affect


affect
01. Our economy has been [affected] a great deal by the Asian economic crisis.
02. Global warming has had a significant [effect] on our climate over the last few years.
03. The new anti-smoking regulations [affect] everyone: smokers must now go outside to have a cigarette at all public buildings.
04. The state of the American economy has a great [effect] on the financial situation here in Mexico.
05. The children were greatly [affected] by the divorce of their parents.
06. Cigarettes have a very bad [effect] on the heart and lungs.
07. The death of the leader of the military is expected to have a positive [effect] on the peace process.
08. Stephen R. Covey once observed that our ultimate freedom is the right and power to decide how anybody or anything outside ourselves will [affect] us.
09. It has now been shown that cigarette smokers [affect] the health of those around them even if those people are not smokers themselves.
10. The return of Michael Jordan to professional basketball is expected to [affect] and inspire a new generation of players.
11. For some strange reason, my English professor always [affected] a British accent when he talked about the works of Shakespeare.
12. Many women are not getting enough protein in their diet, and it's [affecting] their health.
13. Morocco has to import a lot of its food because the desert climate [affects] its ability to grow enough food to support its population.
14. Economic affairs in Cyprus are greatly [affected] by the division of the country into Turkish and Greek areas.
15. We aren't sure yet how the increase in interest rates will [affect] our sales.
16. Discussion question: What person in your life has had the biggest effect on you?
17. The company has been largely [unaffected] by the downturn in the economy.
18. Psychiatrists define depression as an [affective] disorder characterized by a profound and persistent sadness.

Grammatical examples in English. 2013.

Synonyms:

Look at other dictionaries:

  • affect — [ afɛkt ] n. m. • 1908; all. Affekt; a. fr. et XVIe « état, disposition »; du lat. affectus, comme l all. ♦ Psychol. État affectif élémentaire. Les sensations et les affects. ● affect nom masculin (allemand Affekt) Processus de décharge de l… …   Encyclopédie Universelle

  • affect — simulate, *assume, pretend, feign, counterfeit, sham affect 1 Affect, influence, touch, impress, strike, sway are more or less closely synonymous when they mean to produce or to have an effect upon a person or upon a thing capable of a reaction.… …   New Dictionary of Synonyms

  • Affect — Af*fect , v. t. [imp. & p. p. {Affected}; p. pr. & vb. n. {Affecting}.] [L. affectus, p. p. of afficere to affect by active agency; ad + facere to make: cf. F. affectere, L. affectare, freq. of afficere. See {Fact}.] 1. To act upon; to produce an …   The Collaborative International Dictionary of English

  • affect — affect, effect 1. These two words are often confused. It should be remembered that effect is most common as a noun meaning ‘a result or consequence’ • (In England, at any rate, education produces no effect whatsoever Oscar Wilde) and that affect… …   Modern English usage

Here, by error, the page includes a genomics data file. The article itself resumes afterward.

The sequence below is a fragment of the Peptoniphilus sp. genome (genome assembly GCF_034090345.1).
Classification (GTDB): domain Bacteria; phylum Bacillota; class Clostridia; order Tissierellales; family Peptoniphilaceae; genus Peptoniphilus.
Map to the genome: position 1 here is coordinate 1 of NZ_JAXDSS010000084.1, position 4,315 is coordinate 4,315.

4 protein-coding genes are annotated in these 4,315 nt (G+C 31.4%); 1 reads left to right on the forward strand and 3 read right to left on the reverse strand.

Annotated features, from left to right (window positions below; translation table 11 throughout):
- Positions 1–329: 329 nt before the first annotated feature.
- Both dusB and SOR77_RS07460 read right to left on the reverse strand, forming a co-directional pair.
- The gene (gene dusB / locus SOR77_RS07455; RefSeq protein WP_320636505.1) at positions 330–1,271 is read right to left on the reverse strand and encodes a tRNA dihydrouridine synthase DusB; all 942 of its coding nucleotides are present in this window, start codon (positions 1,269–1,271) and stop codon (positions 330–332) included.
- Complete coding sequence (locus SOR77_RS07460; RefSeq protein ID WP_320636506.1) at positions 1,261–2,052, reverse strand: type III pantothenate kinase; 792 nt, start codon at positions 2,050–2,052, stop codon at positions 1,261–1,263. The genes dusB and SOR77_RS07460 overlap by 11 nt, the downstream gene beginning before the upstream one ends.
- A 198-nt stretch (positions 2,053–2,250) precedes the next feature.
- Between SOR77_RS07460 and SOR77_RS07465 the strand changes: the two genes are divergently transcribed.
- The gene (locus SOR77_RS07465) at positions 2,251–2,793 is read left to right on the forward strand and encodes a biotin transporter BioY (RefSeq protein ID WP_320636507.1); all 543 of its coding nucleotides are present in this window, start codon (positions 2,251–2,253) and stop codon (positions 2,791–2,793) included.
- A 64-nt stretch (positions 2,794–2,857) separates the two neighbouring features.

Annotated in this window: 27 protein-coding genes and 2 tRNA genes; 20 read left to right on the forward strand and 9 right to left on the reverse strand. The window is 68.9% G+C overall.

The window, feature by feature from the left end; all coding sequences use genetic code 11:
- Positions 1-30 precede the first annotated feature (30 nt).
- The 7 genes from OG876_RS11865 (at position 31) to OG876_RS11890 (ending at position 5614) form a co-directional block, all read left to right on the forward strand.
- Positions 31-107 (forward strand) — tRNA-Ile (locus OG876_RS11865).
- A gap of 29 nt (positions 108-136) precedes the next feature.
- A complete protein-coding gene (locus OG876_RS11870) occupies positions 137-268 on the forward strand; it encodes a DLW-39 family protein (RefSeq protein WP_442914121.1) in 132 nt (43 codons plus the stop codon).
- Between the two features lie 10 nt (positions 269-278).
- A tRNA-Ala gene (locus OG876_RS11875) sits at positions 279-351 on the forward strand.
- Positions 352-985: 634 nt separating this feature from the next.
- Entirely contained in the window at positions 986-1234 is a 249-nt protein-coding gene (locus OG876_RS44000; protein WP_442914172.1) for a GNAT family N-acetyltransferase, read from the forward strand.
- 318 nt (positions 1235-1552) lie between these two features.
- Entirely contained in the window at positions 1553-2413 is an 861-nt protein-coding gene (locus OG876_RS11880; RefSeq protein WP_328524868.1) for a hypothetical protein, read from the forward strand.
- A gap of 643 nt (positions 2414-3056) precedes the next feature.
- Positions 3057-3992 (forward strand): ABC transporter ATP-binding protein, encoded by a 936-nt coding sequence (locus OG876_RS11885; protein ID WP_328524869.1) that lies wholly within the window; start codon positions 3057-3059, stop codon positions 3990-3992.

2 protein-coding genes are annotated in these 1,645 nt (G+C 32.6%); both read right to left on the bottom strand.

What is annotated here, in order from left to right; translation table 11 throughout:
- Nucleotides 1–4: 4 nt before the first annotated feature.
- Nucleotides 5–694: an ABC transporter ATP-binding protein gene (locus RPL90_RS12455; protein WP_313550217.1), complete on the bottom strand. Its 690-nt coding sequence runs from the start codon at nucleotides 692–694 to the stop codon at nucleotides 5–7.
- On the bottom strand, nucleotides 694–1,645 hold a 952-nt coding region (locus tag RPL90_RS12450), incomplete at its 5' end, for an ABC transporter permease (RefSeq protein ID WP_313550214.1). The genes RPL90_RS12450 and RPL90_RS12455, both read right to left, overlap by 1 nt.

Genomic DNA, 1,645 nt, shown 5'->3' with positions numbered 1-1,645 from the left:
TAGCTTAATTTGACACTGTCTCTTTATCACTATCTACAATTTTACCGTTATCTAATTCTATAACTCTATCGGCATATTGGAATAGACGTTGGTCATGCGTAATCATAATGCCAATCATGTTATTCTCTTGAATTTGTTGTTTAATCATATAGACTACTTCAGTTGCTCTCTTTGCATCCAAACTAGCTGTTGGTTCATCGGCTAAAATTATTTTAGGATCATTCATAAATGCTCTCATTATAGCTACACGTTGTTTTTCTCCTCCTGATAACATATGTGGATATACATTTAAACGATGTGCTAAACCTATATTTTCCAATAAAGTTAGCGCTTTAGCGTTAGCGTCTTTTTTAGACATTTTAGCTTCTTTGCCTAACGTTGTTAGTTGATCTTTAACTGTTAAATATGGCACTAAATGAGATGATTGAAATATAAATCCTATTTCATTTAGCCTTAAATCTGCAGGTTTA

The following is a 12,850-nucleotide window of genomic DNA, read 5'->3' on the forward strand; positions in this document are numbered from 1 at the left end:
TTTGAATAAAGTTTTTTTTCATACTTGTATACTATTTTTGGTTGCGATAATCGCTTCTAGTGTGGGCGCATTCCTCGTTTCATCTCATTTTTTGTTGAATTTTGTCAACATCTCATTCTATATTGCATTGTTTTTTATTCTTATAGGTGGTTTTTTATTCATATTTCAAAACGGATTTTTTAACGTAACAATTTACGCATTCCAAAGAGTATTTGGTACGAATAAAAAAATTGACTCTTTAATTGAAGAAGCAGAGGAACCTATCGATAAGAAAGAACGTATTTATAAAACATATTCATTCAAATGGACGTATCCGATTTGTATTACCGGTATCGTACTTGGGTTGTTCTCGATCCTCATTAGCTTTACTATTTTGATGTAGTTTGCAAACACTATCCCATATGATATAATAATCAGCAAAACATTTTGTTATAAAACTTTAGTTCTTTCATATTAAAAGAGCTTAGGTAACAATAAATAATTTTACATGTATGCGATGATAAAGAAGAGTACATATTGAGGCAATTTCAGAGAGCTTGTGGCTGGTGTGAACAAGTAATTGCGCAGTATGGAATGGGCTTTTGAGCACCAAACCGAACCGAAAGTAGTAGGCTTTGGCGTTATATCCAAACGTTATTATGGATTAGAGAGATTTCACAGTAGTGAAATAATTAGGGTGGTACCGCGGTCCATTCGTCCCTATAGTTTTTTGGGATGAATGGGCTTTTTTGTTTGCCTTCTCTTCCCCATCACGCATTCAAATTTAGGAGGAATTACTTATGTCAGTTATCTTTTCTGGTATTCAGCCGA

• affect — Ⅰ. affect [1] ► VERB 1) make a difference to; have an effect on. 2) touch the feelings of. DERIVATIVES affecting adjective. USAGE Affect and effect are frequently confused …   English terms dictionary

  • affect — I verb act on, adficere, bear upon, cause to alter, cause to vary, change, commovere, conduce, exert influence, have an effect upon, have influence, impress, induce, influence, introduce a change, make a change, play a direct part, prevail upon,… …   Law dictionary

  • affect — [v1] influence, affect emotionally act on, alter, change, disturb, impinge, impress, induce, influence, inspire, interest, involve, modify, move, overcome, perturb, prevail, regard, relate, stir, sway, touch, transform, upset; concepts… …   New thesaurus

  • affect — affect1 [ə fekt′; ] for n. [ 2, af′ekt΄] vt. [ME affecten < L affectare, to strive after < affectus, pp. of afficere, to influence, attack < ad , to + facere, DO1] 1. to have an effect on; influence; produce a change in [bright light… …   English World dictionary

  • Affect — Af*fect ([a^]f*f[e^]kt ), n. [L. affectus.] 1. Affection; inclination; passion; feeling; disposition. [Obs.] Shak. [1913 Webster] 2. (Psychotherapy) The emotional complex associated with an idea or mental state. In hysteria, the affect is… …   The Collaborative International Dictionary of English

  • affect — affect, affective, affectivity An affect is an emotion. In sociology the use of the term generally implies that an action is being or has been carried out for emotional gratification. For example, in their discussion of Class Awareness in the… …   Dictionary of sociology

  • Affect — (v. lat.), schnell entstehende, lebhafte, ein bemerkliches Streben durch Aufhebung des Gleichgewichts im Gemüth hervorbringende, auf die Functionen des Geistes u. Körpers sichtbaren Einfluß habende Gemüthsbewegung. A. entsteht, wenn eine… …   Pierer's Universal-Lexikon